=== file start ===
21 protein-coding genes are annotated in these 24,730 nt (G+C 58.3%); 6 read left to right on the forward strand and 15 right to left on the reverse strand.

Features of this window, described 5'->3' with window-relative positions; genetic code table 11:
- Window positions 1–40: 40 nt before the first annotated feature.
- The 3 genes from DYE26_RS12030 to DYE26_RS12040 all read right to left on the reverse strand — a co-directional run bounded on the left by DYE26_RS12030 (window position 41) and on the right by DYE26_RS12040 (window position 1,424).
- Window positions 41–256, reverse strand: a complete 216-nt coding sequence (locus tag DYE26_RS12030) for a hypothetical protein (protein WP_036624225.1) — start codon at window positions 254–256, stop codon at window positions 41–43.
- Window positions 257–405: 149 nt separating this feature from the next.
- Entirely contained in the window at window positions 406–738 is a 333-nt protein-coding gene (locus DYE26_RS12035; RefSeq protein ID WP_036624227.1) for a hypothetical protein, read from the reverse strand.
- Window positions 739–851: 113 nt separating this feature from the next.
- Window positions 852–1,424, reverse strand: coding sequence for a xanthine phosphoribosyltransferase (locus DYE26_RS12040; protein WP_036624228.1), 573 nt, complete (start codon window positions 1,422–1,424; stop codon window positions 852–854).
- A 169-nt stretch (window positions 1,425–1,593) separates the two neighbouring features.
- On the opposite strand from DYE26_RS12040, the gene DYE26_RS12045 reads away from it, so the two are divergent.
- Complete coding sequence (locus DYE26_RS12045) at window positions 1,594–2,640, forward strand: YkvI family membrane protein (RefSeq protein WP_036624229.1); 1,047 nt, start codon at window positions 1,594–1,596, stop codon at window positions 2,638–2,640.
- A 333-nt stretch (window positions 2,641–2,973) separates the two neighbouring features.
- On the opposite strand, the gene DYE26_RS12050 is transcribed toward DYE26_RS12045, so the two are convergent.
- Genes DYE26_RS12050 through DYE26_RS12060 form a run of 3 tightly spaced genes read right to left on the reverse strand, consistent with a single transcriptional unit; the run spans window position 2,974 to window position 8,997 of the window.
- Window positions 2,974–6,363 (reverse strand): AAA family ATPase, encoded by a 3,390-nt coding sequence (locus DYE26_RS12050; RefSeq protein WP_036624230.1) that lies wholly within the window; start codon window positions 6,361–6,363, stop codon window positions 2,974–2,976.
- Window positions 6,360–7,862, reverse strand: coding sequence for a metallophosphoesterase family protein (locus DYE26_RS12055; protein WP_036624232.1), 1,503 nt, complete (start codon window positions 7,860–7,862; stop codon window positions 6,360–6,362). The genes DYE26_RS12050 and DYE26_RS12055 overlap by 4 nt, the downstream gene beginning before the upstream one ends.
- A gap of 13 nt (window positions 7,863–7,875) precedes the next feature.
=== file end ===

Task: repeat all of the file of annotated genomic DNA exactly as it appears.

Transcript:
21 protein-coding genes are annotated in these 24,730 nt (G+C 58.3%); 6 read left to right on the forward strand and 15 right to left on the reverse strand.

Features of this window, described 5'->3' with window-relative positions; genetic code table 11:
- Window positions 1–40: 40 nt before the first annotated feature.
- The 3 genes from DYE26_RS12030 to DYE26_RS12040 all read right to left on the reverse strand — a co-directional run bounded on the left by DYE26_RS12030 (window position 41) and on the right by DYE26_RS12040 (window position 1,424).
- Window positions 41–256, reverse strand: a complete 216-nt coding sequence (locus tag DYE26_RS12030) for a hypothetical protein (protein WP_036624225.1) — start codon at window positions 254–256, stop codon at window positions 41–43.
- Window positions 257–405: 149 nt separating this feature from the next.
- Entirely contained in the window at window positions 406–738 is a 333-nt protein-coding gene (locus DYE26_RS12035; RefSeq protein ID WP_036624227.1) for a hypothetical protein, read from the reverse strand.
- Window positions 739–851: 113 nt separating this feature from the next.
- Window positions 852–1,424, reverse strand: coding sequence for a xanthine phosphoribosyltransferase (locus DYE26_RS12040; protein WP_036624228.1), 573 nt, complete (start codon window positions 1,422–1,424; stop codon window positions 852–854).
- A 169-nt stretch (window positions 1,425–1,593) separates the two neighbouring features.
- On the opposite strand from DYE26_RS12040, the gene DYE26_RS12045 reads away from it, so the two are divergent.
- Complete coding sequence (locus DYE26_RS12045) at window positions 1,594–2,640, forward strand: YkvI family membrane protein (RefSeq protein WP_036624229.1); 1,047 nt, start codon at window positions 1,594–1,596, stop codon at window positions 2,638–2,640.
- A 333-nt stretch (window positions 2,641–2,973) separates the two neighbouring features.
- On the opposite strand, the gene DYE26_RS12050 is transcribed toward DYE26_RS12045, so the two are convergent.
- Genes DYE26_RS12050 through DYE26_RS12060 form a run of 3 tightly spaced genes read right to left on the reverse strand, consistent with a single transcriptional unit; the run spans window position 2,974 to window position 8,997 of the window.
- Window positions 2,974–6,363 (reverse strand): AAA family ATPase, encoded by a 3,390-nt coding sequence (locus DYE26_RS12050; RefSeq protein WP_036624230.1) that lies wholly within the window; start codon window positions 6,361–6,363, stop codon window positions 2,974–2,976.
- Window positions 6,360–7,862, reverse strand: coding sequence for a metallophosphoesterase family protein (locus DYE26_RS12055; protein WP_036624232.1), 1,503 nt, complete (start codon window positions 7,860–7,862; stop codon window positions 6,360–6,362). The genes DYE26_RS12050 and DYE26_RS12055 overlap by 4 nt, the downstream gene beginning before the upstream one ends.
- A gap of 13 nt (window positions 7,863–7,875) precedes the next feature.